My next visit was completely unplanned. To get to Kalisz, I had to change trains in Łódź, so I thought I might just make it a longer stop on the way back. Otherwise, I would have just gone back to Warsaw.
In JRI-Poland, I found a marriage record that was possibly my great aunt Reizel Halpert, and the couple were buried in the Łódź cemetery. I was able to get the image from JRI without going to the archive, saving me the archive visit.
My hotel was just off of Piotrkowska street, which is a bit of a tourist attraction. I walked up and down it a few times. The street is sprinkled with statues and a Walk of Fame for Polish cinema, along with a few impressive murals (and some I saw on other streets). I went out to Manufaktura; currently a mall, a cinema, a museum; but once the site of Izrael Poznański’s textile manufacturing complex.
And then I caught an Uber out to the Jewish cemetery. I was looking for four people but didn’t find any of them. My biggest problem was that JRI would not work on my phone, so while I was at the section, I couldn’t look up the stones I was looking at to figure out the location of my people in relation. Most of my people were on the right side out in the forest area. One was probably covered in ivy. Another just looked like an overgrown forest with no signs of stones, and two were in sections I never actually found. Still, I wandered around the cemetery for a few hours. Then I headed a little north to the ghetto area and Radegast railway station. The museum was closed for renovations and fenced off.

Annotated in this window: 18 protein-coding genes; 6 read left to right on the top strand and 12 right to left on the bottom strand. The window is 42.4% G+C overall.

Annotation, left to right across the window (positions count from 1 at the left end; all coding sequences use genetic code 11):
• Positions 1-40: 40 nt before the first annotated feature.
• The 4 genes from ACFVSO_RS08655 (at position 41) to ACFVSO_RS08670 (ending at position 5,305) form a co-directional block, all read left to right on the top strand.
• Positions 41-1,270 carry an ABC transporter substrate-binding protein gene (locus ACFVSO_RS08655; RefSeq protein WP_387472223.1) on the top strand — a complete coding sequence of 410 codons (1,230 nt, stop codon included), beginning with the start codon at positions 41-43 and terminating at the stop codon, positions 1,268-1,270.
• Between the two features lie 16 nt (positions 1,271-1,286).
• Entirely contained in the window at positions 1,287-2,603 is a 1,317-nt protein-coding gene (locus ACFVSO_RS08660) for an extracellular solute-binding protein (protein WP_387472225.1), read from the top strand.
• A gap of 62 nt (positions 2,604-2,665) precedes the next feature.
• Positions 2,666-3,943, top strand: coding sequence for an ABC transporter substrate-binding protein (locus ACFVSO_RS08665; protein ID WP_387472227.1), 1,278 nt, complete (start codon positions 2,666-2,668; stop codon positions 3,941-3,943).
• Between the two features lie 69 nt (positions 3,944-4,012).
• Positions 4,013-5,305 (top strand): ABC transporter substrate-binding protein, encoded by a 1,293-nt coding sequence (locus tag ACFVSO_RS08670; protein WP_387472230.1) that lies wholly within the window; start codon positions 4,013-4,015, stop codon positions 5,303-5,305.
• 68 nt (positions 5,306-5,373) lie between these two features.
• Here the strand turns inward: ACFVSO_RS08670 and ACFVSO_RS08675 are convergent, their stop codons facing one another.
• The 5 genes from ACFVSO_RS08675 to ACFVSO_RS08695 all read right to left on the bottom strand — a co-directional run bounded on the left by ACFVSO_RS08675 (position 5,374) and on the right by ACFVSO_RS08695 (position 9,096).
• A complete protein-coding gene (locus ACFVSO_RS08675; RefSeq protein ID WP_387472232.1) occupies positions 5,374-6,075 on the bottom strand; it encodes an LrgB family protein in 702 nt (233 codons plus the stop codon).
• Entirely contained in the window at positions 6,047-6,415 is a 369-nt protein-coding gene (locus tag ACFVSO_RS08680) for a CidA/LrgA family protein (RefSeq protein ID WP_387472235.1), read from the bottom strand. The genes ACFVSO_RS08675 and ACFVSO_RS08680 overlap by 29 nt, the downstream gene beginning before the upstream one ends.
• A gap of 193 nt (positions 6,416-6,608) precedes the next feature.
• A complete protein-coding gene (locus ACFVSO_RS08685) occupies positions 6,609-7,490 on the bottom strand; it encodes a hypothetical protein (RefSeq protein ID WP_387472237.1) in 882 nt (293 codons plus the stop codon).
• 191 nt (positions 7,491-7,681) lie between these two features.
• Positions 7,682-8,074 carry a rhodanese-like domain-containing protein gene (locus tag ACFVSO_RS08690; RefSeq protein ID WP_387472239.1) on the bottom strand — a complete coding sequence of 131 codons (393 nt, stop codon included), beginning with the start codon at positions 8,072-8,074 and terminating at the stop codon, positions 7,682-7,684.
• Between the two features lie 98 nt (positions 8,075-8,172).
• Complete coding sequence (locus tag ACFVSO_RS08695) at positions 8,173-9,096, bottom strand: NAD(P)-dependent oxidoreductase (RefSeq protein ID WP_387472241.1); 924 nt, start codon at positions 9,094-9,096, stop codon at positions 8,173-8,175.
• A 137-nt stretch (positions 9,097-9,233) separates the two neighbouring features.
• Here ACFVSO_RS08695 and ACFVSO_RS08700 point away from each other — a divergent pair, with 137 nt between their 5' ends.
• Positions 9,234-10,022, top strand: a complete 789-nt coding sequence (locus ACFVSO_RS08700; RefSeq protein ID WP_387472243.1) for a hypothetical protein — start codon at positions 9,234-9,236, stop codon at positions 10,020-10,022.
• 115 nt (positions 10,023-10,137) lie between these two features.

Checking online just before I left for anything else to do, I noticed that I had already taken a picture of the archive without even knowing it. One Uber driver knew English and suggested that Łódź was boring and I should visit Wrocław. I guess I’ll have to try that my next visit to Poland since I only had a few days left before my flight home.